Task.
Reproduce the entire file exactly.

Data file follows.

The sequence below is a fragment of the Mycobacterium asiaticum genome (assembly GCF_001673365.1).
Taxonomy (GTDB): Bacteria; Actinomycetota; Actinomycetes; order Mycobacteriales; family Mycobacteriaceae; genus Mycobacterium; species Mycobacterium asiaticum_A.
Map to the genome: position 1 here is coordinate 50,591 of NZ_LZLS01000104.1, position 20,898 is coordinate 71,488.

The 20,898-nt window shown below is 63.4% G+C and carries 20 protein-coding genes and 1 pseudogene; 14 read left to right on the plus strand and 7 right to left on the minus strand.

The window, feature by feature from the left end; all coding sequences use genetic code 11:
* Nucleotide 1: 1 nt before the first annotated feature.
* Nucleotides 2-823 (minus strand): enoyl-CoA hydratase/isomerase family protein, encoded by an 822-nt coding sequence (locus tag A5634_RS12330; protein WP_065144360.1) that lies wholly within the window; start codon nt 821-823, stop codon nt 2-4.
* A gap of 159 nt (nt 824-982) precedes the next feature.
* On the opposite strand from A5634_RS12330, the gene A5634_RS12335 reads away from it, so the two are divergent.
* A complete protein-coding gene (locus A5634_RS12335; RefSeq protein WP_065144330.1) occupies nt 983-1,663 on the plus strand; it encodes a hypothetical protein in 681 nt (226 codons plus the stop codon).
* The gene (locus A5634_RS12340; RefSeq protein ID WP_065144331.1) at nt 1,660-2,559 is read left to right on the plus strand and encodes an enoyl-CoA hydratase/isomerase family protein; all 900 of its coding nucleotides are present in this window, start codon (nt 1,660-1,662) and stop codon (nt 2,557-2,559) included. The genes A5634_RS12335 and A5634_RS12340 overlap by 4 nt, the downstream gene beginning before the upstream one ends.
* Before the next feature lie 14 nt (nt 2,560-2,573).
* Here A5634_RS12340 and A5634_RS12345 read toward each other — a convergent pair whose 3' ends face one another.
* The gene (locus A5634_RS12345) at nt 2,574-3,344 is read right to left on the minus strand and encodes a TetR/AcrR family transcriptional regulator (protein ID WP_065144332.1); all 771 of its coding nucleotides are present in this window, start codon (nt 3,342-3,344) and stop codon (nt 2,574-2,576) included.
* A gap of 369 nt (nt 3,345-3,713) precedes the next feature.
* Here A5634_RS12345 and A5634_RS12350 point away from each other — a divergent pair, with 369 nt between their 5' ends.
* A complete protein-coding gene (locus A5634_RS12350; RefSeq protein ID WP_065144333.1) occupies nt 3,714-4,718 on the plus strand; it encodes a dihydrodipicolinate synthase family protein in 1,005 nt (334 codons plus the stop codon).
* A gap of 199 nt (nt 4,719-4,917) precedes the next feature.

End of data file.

The sequence below is a fragment of the Mycobacterium asiaticum genome (assembly GCF_001673365.1).
Taxonomy (GTDB): Bacteria; Actinomycetota; Actinomycetes; order Mycobacteriales; family Mycobacteriaceae; genus Mycobacterium; species Mycobacterium asiaticum_A.
Map to the genome: position 1 here is coordinate 50,591 of NZ_LZLS01000104.1, position 20,898 is coordinate 71,488.

The 20,898-nt window shown below is 63.4% G+C and carries 20 protein-coding genes and 1 pseudogene; 14 read left to right on the plus strand and 7 right to left on the minus strand.

The window, feature by feature from the left end; all coding sequences use genetic code 11:
* Nucleotide 1: 1 nt before the first annotated feature.
* Nucleotides 2-823 (minus strand): enoyl-CoA hydratase/isomerase family protein, encoded by an 822-nt coding sequence (locus tag A5634_RS12330; protein WP_065144360.1) that lies wholly within the window; start codon nt 821-823, stop codon nt 2-4.
* A gap of 159 nt (nt 824-982) precedes the next feature.
* On the opposite strand from A5634_RS12330, the gene A5634_RS12335 reads away from it, so the two are divergent.
* A complete protein-coding gene (locus A5634_RS12335; RefSeq protein WP_065144330.1) occupies nt 983-1,663 on the plus strand; it encodes a hypothetical protein in 681 nt (226 codons plus the stop codon).
* The gene (locus A5634_RS12340; RefSeq protein ID WP_065144331.1) at nt 1,660-2,559 is read left to right on the plus strand and encodes an enoyl-CoA hydratase/isomerase family protein; all 900 of its coding nucleotides are present in this window, start codon (nt 1,660-1,662) and stop codon (nt 2,557-2,559) included. The genes A5634_RS12335 and A5634_RS12340 overlap by 4 nt, the downstream gene beginning before the upstream one ends.
* Before the next feature lie 14 nt (nt 2,560-2,573).
* Here A5634_RS12340 and A5634_RS12345 read toward each other — a convergent pair whose 3' ends face one another.
* The gene (locus A5634_RS12345) at nt 2,574-3,344 is read right to left on the minus strand and encodes a TetR/AcrR family transcriptional regulator (protein ID WP_065144332.1); all 771 of its coding nucleotides are present in this window, start codon (nt 3,342-3,344) and stop codon (nt 2,574-2,576) included.
* A gap of 369 nt (nt 3,345-3,713) precedes the next feature.
* Here A5634_RS12345 and A5634_RS12350 point away from each other — a divergent pair, with 369 nt between their 5' ends.
* A complete protein-coding gene (locus A5634_RS12350; RefSeq protein ID WP_065144333.1) occupies nt 3,714-4,718 on the plus strand; it encodes a dihydrodipicolinate synthase family protein in 1,005 nt (334 codons plus the stop codon).
* A gap of 199 nt (nt 4,719-4,917) precedes the next feature.